The dual-pH-responsive behavior of the chitosan/PAA polyelectrolyte coacervate was corroborated by the fast release of an organic dye upon a pH change (Fig. 1a and Supplementary Fig. 1). However, it is essential to investigate whether this behavior can be affected by the electrospinning process. Moreover, the presence of Ce(NO3)3 in the core of the nanofibers may also result in different release kinetics due to the undesired electrostatic attraction between the negatively charged PAA and positively charged cerium ions. Therefore, the release of Ce(NO3)3 from the nanofibers was studied by immersing the nanofiber-coated samples in DI water with pH 2.5, 7, or 10. The exposed area was 7.5 cm2. It should be noted that although both cerium ions and nitrate ions can be released from the nanofibers, it is difficult to detect the released nitrate ions by UV-vis spectroscopy. Thus, only the released amounts of Ce(III) were measured, and the cumulative release profile of Ce(III) is shown in Fig. 2a. There are two stages in the release curves including a rapid release of Ce(III) at the beginning and a sustained release thereafter. The initial burst release of Ce(III) may be associated with unleashing the inhibitors close to the shell, which is commonly reported in the literature32,51. As time proceeds, the corrosion inhibitors in the inner core are released, contributing to the sustained release at a slower rate in the second stage. Notably, the release rate in the first stage was higher at pH 2.5 and 10, as indicated by the steeper slope of the release curve, compared to that at pH 7. This can be elaborated by the pH-triggering release process at both low and high pH conditions. After 2 h of exposure, the final values of the cumulative concentration of Ce(III) were 0.16 mM at pH 2.5 and 0.14 mM at pH 10. The enhanced solubility of Ce(III) at low pH conditions may account for a faster release of Ce(III) at pH 2.5 compared to at pH 1034,52. Although Ce(III) ions tend to precipitate at pH 10, which is thermodynamically favorable, it is likely a kinetically slow process. It should be noted that the released amounts of Ce(III) at both acidic and alkaline pH were more than twice that at the neutral pH, verifying that the Ce(NO3)3-loaded nanofibers are dual-pH-sensitive, and neither the electrospinning process nor the enclosed Ce(NO3)3 substantially interfere with the pH-sensitive release behavior of the nanofibers. Moreover, the release profile of Ce(III) displayed curves with a positive slope at the end of the release study, especially at both low and high pH conditions, indicating the enclosed Ce(NO3)3 was not depleted and was capable of sustainably releasing for extended periods. This enduring release process may have provided a sufficient amount of corrosion inhibitors for corrosion protection of AA2024-T3. It is possible that higher contents of Ce(NO3)3 in the fibers could be achieved by adjusting the electrospinning parameters, but this was not investigated. The surface morphology of the nanofibers after the release study was also examined by SEM. As shown in Fig. 2b, the nanofibers strongly dissolve after being exposed to an acidic condition for 2 h. In an alkaline environment, a large number of nanofibers swell, and numerous pores are generated inside the nanofiber networks (Fig. 2b and Supplementary Fig. 4). In contrast, the change in the surface morphology of the nanofibers at pH 7 is negligible (Fig. 2b). It is also worth noting that the nanofibers seems to exhibit a higher degree of swelling under acidic condition compared to that of the alkaline condition, which may explain the higher amount of Ce(III) released at pH 2.5 than pH 10 (Fig. 2a). The distinct morphologies of the nanofibers shown in Fig. 2b suggest that the shell material can be in an either open or close state depending on the environmental pH. Under acidic and alkaline conditions, the shell of the nanofibers can open to release the encapsulated corrosion inhibitors, whereas remains closed at neutral pH to retard the leakage of the inhibitors from the core of the nanofibers.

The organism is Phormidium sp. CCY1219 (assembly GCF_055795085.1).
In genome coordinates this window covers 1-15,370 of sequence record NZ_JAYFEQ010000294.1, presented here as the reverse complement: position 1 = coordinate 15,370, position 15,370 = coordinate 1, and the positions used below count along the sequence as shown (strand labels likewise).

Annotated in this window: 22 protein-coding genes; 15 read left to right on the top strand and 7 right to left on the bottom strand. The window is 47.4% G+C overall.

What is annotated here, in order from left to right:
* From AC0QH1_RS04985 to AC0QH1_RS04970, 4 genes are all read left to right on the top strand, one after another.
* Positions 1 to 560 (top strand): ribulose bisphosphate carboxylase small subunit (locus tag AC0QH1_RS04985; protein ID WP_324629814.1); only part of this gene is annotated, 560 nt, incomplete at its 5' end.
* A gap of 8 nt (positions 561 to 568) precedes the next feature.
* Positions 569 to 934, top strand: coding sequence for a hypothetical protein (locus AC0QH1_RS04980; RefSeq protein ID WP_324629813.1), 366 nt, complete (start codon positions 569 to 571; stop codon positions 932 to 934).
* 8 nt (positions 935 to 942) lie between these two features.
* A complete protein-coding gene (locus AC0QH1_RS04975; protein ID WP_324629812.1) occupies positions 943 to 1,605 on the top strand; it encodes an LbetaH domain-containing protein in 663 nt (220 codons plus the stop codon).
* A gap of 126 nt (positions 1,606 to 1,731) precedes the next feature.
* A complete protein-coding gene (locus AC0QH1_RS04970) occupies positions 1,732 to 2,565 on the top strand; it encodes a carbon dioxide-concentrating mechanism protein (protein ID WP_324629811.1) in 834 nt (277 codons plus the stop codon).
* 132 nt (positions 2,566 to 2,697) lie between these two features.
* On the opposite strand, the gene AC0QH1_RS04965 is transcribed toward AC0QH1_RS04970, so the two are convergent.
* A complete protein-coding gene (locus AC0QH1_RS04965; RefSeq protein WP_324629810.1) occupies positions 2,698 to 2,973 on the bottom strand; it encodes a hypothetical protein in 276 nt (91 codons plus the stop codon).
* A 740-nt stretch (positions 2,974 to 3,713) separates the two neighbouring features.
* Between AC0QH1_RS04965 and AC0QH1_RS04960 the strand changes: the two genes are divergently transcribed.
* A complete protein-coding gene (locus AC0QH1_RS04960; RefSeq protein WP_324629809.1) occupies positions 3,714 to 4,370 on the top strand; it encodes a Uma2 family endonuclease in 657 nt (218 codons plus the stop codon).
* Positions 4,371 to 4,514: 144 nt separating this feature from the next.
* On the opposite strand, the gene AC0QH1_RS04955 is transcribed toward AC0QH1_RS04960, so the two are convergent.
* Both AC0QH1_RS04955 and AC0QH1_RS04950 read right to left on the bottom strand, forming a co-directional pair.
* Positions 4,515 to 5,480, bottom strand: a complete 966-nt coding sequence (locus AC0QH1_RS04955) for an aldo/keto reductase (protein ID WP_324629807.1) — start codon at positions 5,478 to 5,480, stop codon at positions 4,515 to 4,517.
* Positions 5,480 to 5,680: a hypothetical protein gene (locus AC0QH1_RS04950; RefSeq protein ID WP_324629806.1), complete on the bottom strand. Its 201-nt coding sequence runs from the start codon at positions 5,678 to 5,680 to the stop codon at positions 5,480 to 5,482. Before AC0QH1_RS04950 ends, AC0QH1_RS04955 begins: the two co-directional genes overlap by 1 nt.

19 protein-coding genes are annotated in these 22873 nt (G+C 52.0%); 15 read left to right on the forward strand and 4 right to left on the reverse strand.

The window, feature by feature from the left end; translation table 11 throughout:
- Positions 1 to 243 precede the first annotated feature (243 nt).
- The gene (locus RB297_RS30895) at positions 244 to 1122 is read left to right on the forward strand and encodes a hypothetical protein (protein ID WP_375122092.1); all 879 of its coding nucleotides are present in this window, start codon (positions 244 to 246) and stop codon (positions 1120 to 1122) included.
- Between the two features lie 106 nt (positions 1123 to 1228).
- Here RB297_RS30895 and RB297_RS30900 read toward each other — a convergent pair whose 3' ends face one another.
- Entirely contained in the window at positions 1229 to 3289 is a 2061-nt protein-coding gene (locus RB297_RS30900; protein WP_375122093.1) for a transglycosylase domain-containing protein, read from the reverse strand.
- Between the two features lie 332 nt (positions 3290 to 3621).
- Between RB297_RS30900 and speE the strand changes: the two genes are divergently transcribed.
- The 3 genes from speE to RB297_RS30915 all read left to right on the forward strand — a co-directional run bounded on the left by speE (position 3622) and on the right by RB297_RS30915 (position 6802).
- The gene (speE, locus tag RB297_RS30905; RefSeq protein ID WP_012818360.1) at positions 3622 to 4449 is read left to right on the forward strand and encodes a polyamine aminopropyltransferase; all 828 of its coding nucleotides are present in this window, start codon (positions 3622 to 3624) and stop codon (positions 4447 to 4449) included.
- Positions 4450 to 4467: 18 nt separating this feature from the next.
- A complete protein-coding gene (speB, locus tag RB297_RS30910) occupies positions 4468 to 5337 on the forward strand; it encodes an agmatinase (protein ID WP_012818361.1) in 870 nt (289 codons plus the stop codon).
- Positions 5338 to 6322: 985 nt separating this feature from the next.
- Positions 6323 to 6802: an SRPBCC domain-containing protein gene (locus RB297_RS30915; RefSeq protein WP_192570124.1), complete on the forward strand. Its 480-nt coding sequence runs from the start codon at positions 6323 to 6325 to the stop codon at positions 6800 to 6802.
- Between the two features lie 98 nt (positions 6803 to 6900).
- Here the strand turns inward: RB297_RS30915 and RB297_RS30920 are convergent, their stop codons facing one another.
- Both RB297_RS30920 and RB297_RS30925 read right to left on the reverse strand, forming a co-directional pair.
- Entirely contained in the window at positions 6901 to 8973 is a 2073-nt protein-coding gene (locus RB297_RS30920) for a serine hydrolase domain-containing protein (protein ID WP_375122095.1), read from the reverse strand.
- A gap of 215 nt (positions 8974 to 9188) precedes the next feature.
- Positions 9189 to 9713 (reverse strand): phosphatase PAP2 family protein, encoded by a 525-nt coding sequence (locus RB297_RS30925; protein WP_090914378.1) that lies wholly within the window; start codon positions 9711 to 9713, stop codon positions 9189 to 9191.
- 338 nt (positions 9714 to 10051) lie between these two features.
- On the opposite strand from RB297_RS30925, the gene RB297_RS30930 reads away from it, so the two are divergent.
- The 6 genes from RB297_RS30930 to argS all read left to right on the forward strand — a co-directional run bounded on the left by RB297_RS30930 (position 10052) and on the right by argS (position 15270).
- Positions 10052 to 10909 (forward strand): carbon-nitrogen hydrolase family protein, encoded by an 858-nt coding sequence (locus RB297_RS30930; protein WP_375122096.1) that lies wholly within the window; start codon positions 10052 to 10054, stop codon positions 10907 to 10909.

Surface morphology of coated AA2024-T3 samples